What is Melasma?
This is a skin discoloration which is normally patchy brown, tan or blue-gray on facial skin. It is almost totally seen in women during reproductive years. Melasma normally appears in those women 20 to 50 years of age. It is fairly uncommon in males but it is possible.
It is believed to be mainly related to external sun exposure, external hormones such as birth control pills as well as internal hormonal changes as are usually seen in pregnancy. The majority of individuals with melasma have a background of daily or intermittent exposure to the sun. Melasma is more frequently found among women who are pregnant – especially those of Asian as well as Latin descents. Those with darker or olive skin, such as Middle Eastern, Hispanic as well as Asian – have a much higher rate of melasma.
It is estimated that 6 million women in the United States have melasma and 45-50 million women globally have melasma. Primarily prevention is aimed at sun protection for the face as well as sun avoidance.
Clinical studies show that individuals normally develop melasma during the summer months, as that is when the sun is most intense. In winter, the hyperpigmentation in melasma is less visible or lighter.
When this condition occurs during pregnancy, it is known as chloasma or “the mask of pregnancy”.
Melasma may develop on the upper lip, forehead, nose as well as cheeks in brownish colors. It normally appears in dark or irregular patches. There are no further symptoms associated with this condition. Melasma produces tan-brown, large, patches which are irregular, allocated symmetrically on the sides of the nose, cheeks as well as the forehead.
The symptoms of melasma are:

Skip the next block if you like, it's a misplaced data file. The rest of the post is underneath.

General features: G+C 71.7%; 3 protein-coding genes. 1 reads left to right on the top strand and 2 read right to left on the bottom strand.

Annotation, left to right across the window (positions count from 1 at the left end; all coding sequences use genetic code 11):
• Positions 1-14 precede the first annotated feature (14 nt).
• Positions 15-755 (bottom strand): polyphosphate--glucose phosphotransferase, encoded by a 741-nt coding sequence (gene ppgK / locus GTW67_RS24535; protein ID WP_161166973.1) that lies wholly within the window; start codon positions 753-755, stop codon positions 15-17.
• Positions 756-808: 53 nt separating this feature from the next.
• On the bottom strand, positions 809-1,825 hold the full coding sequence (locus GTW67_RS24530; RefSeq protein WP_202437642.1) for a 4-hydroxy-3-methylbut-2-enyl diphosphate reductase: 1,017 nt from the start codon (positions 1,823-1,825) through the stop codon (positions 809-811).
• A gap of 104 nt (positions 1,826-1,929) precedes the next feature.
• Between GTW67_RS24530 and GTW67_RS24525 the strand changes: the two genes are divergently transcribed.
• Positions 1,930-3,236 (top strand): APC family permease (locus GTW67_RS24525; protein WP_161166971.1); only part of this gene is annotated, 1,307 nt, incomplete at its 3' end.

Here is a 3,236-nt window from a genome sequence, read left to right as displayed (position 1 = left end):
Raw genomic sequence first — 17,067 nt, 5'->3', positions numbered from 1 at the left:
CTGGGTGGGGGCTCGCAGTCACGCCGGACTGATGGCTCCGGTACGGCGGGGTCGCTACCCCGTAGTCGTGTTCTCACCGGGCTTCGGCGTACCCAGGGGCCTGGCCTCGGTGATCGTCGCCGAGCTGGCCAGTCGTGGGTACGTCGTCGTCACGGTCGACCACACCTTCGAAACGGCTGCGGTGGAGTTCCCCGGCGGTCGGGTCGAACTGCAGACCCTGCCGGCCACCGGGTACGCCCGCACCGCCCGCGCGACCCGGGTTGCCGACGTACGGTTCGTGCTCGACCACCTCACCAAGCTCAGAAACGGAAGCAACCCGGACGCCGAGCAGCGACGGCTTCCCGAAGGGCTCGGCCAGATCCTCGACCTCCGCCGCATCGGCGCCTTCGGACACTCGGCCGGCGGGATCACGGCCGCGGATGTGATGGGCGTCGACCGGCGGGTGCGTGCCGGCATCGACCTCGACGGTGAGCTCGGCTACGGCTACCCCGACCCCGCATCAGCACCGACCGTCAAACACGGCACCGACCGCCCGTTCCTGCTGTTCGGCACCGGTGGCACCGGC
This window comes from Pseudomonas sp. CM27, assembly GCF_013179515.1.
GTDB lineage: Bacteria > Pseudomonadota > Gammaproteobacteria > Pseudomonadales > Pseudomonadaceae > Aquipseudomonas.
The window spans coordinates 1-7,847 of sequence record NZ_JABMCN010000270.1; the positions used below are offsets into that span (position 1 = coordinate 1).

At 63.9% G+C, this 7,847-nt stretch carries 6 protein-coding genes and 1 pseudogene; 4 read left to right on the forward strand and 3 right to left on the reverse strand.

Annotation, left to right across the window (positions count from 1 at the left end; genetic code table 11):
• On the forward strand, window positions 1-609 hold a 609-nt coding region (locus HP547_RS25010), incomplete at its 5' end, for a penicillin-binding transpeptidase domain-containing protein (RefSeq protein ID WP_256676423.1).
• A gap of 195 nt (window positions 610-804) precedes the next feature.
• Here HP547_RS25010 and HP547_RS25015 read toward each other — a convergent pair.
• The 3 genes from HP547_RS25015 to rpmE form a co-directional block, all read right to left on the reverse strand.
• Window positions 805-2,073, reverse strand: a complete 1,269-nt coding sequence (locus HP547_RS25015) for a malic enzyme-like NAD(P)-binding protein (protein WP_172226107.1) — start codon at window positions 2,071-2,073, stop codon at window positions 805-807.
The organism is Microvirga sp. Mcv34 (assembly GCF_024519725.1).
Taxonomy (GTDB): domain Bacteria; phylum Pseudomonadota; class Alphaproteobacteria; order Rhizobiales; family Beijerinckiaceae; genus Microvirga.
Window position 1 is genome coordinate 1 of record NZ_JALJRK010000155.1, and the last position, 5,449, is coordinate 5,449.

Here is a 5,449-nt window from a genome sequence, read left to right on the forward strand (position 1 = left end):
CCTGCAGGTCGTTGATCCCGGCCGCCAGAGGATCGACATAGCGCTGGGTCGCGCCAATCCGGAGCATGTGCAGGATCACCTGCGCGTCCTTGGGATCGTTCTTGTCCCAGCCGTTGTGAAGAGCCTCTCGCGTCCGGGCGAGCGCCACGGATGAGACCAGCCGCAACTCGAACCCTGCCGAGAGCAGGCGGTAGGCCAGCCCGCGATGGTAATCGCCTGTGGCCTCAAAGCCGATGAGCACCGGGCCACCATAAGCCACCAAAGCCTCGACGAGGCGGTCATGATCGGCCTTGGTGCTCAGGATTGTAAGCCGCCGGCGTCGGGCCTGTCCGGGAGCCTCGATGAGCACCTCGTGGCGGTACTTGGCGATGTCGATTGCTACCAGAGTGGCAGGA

- Irregular in shape
- Dark brown or tan patches
- Appears as dark or irregular patches
- Distributed on cheeks, sides of the nose, forehead
- Mostly associated with female hormones progesterone and estrogen. Common in pregnant women, women who are on the pill, and women taking hormone replacement therapy.
- Sun exposure is strong risk factor.
- Develops due to a combination of genetic, hormonal as well as sun related factors.
- Both UVA and UVB contribute to the formation of melasma in those who are predisposed.
- Can develop in association with menopause, ovarian disorders as well as hormonal imbalance.
- Triggered by medication known as Dilantin.
- Seen in young men who use lotions, scented soaps, after-shave as well as other toiletries.
- Side-effect of contraceptive pills as well as injected depot contraceptive preparations.
- Sun exposure
- Use of deodorant soaps, toiletries which are scented, various cosmetics.
- Deficiency of folic acid during pregnancy.
Treatments for melasma can include:
- Bleaching cream which contains hydroquinone as well as tretinoin cream which fades melasma but this should be avoided during pregnancy.
- Laser treatment can help to remove skin discoloration.
- Avoid sun exposure for long periods.
- Use sunscreen creams and lotions daily.
- Use only cleanser or mild soaps for washing face.
- Apply bleaching creams on the area which is affected for 6-8 months.
- Use fruit cream containing fruit acid, lactic acid, or glycolic acid.
- Cosmetics which camouflages is also beneficial.
- Protect skin from sun with sunscreen with SPF 8 or above.
- Stopped the use of creams, make-up, facial cleansers or lotions which may irritate your skin.
- Chemical peels, microdermabrasion, or laser surgery can also help to treat melasma. Use facial peels with alpha hydroxyacids or chemical peels with glycolic acid.
- Use Retin-A cream before bedtime to affected area – this is effective and a safe process.
- Take supplements of anti-oxidant such as Pycnogenol tablets 25 mg with meals 3 times daily can enhance results of any melasma treatment.
- Use potent, lightening cream which are natural and contain antioxidants for the skin.
- Use calamine as moisturizing lotions as well as extracts which are soothing to maintain skin after successfully curing melasma.
Melasma is a condition that is benign and does not usually require treatment but if it becomes bothersome, the individual should see their primary care physician.